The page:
# Dipole in an electric field

## Homework Statement

I have a dipole in the electric field of a parallel plate capacitor. The plates are circles with radii r and they are at plus or minus d on the z axis. The coordinate system thus has the origin directly below/above the centres of the plates with x and y axes. I have to deduce the variation of force on the dipole as it moves along the y axis from y=-(3/2)r to y=(3/2)r for situations in which the dipole is parallel to each of the three axes.

U=-p.E
F=-∇U

## The Attempt at a Solution

I'm a little bemused by the movement from -(3/2)r to (3/2)r. Is the factor of 3/2 significant or is it chosen so that the force will safely be zero that far out from the plates? Anyway, the force would always be zero but for edge effects, so I guess they should be considered.
I should probably let the upper plate be at a higher potential than the top. If the dipole moment is parallel to the x axis, then I believe we would never have any net force, only a torque. Parallel to the z axis, we would have zero force, then increasing to some net force towards the origin as we get to the edges of the field, then dropping to zero as we enter the field, then increasing again at the other edge acting towards the origin, then back to zero again. I'm not too sure about those two anyway, but at least have an idea. Then when parallel to the y axis, I guess it would be similar to when parallel to the z axis. Anyway I'm not too sure so if somebody could have a check that would be nice :)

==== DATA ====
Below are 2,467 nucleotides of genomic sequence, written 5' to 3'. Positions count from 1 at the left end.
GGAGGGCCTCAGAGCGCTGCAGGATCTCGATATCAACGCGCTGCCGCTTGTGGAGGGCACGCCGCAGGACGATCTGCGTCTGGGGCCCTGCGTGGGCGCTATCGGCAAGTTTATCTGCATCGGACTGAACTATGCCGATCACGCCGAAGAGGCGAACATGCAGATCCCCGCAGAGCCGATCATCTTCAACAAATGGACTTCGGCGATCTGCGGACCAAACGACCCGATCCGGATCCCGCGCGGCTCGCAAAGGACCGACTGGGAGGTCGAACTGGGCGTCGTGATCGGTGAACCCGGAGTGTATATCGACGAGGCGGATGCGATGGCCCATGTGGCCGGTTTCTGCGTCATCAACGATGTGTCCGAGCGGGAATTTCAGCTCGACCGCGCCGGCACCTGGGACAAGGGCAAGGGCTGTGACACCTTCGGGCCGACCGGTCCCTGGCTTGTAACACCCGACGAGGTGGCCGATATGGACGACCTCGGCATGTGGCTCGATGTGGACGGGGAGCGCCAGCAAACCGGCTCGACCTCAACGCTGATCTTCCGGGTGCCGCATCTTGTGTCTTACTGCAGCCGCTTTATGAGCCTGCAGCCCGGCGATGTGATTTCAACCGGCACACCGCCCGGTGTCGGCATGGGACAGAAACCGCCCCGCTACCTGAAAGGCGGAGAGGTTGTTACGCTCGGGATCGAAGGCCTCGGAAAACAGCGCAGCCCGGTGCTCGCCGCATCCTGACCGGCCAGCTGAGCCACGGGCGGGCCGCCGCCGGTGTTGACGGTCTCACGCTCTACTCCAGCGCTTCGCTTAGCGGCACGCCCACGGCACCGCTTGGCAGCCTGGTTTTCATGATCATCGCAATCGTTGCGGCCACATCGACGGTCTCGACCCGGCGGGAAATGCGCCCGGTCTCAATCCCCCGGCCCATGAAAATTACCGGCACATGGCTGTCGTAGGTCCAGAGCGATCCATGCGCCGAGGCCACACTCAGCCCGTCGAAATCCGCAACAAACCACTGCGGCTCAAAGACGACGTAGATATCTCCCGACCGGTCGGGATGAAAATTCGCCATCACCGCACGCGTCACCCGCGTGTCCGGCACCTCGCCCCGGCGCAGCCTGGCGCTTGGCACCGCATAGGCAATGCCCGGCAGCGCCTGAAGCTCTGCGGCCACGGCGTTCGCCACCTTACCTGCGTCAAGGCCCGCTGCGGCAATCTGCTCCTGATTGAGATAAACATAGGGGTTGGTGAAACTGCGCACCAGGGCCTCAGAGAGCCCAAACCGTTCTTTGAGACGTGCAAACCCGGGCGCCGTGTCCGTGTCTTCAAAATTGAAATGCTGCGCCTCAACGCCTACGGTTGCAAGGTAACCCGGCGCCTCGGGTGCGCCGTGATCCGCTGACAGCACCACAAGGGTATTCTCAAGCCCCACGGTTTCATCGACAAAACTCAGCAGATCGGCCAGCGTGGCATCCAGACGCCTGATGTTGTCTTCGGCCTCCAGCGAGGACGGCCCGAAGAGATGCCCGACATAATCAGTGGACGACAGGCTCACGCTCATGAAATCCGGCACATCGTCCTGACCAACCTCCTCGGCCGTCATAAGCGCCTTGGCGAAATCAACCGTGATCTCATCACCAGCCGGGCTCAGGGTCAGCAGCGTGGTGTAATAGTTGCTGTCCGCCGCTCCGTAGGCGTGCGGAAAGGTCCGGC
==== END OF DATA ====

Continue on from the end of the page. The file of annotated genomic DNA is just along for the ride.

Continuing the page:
rude man
Homework Helper
Gold Member
Since no one else has responded:

Your cop-out answer is to point out that the only stable orientation for the dipole is when its moment is co-directional with the E field. This precludes dipole moment orientation along either the x or y axes, and also precludes dipole moment orientation in opposition to the E field. On either the x or y axis the E field is everywhere directed along the z axis.

The answer for force on the dipole for the stable case is obvious, assuming the dipole's center never leaves the y axis.

This really is a copout since even the case of co-directional dipole moment and E field represents force metastability. The case of anti-directional dipole moment and E field represents torque metastability. Dipole moment directions other than along the z axis represent unconditional torque instability.

If the dipole is to be considered somehow fixed as it moves along the y axis irrespective of moment orientation I have unfortunately nothing to contribute. I'm afraid that's what they want.